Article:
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Grand Teton National Park Report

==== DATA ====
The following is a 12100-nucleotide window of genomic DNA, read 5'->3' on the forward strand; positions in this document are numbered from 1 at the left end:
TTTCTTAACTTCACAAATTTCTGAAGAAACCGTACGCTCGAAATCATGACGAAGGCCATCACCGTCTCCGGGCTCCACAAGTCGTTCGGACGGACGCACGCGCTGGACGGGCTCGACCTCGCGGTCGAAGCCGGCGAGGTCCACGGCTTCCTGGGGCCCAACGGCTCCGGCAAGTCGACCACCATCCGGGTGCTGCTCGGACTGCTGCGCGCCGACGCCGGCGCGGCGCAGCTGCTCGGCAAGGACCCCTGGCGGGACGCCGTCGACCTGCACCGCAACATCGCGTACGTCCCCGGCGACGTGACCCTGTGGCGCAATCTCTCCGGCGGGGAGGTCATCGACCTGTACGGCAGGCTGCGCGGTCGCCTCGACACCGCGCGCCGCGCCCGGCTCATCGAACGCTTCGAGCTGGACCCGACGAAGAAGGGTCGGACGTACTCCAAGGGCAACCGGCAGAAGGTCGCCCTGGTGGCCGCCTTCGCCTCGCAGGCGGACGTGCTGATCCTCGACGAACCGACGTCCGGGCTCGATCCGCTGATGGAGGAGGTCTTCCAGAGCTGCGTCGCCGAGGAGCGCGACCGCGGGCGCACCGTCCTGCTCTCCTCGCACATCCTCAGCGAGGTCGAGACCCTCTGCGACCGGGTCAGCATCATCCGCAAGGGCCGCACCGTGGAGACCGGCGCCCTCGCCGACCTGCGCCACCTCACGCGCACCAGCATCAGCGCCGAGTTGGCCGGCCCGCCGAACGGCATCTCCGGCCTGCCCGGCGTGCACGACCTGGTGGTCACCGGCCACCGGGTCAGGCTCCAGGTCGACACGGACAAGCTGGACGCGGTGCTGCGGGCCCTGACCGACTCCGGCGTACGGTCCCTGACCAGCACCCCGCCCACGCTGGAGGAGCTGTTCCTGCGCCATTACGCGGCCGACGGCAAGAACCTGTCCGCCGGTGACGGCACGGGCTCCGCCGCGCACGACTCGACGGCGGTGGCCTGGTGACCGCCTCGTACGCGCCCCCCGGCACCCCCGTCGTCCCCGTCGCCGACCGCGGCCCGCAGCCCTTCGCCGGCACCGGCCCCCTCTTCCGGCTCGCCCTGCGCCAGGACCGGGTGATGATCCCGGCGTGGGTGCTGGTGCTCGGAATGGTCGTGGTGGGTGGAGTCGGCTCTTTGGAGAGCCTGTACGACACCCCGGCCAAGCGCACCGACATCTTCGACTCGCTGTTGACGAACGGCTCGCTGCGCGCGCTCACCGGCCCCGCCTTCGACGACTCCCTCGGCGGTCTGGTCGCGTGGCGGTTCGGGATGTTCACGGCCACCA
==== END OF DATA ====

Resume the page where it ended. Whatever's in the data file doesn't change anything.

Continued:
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Ornithologists and wildlife biologists have always been interested in documenting long-term changes in bird populations (e.g., Temple and Temple 1976, Kendeigh 1982). Long-term comparisons can assist in identifying patterns of change. These patterns, in turn, provide assistance in defining human impacts that may lead to some species or groups declining towards extirpation. One study specifically (Wilcove 1988) has had a major impact upon current resource issues within the Fish and Wildlife Service. That study used 40-year comparisons to confirm that fragmentation of the eastern deciduous forest had led to declines of neotropical migrants. The Wilcove (1988) study along with an essay (Hutto 1988) and an ecological study in New Hampshire (Holmes and Sherry 1988) were fundamental in identifying that declines in this group of birds cannot be blamed solely upon changes on Latin American wintering grounds. Missing from the neotropical migrant story, however, is an image of how neotropical migrants from western North America have changed in recent decades. An historical data set for comparison is available for seven vegetative associations in the vicinity of Jackson, Wyoming (Salt 1957). This project was begun in 1993 to replicate Salt's 1957 study in Grand Teton National Park. The work in 1993 was a pre-study to evaluate the potential for replicating Salt's study in the mid 1990's, 40 years after the original work.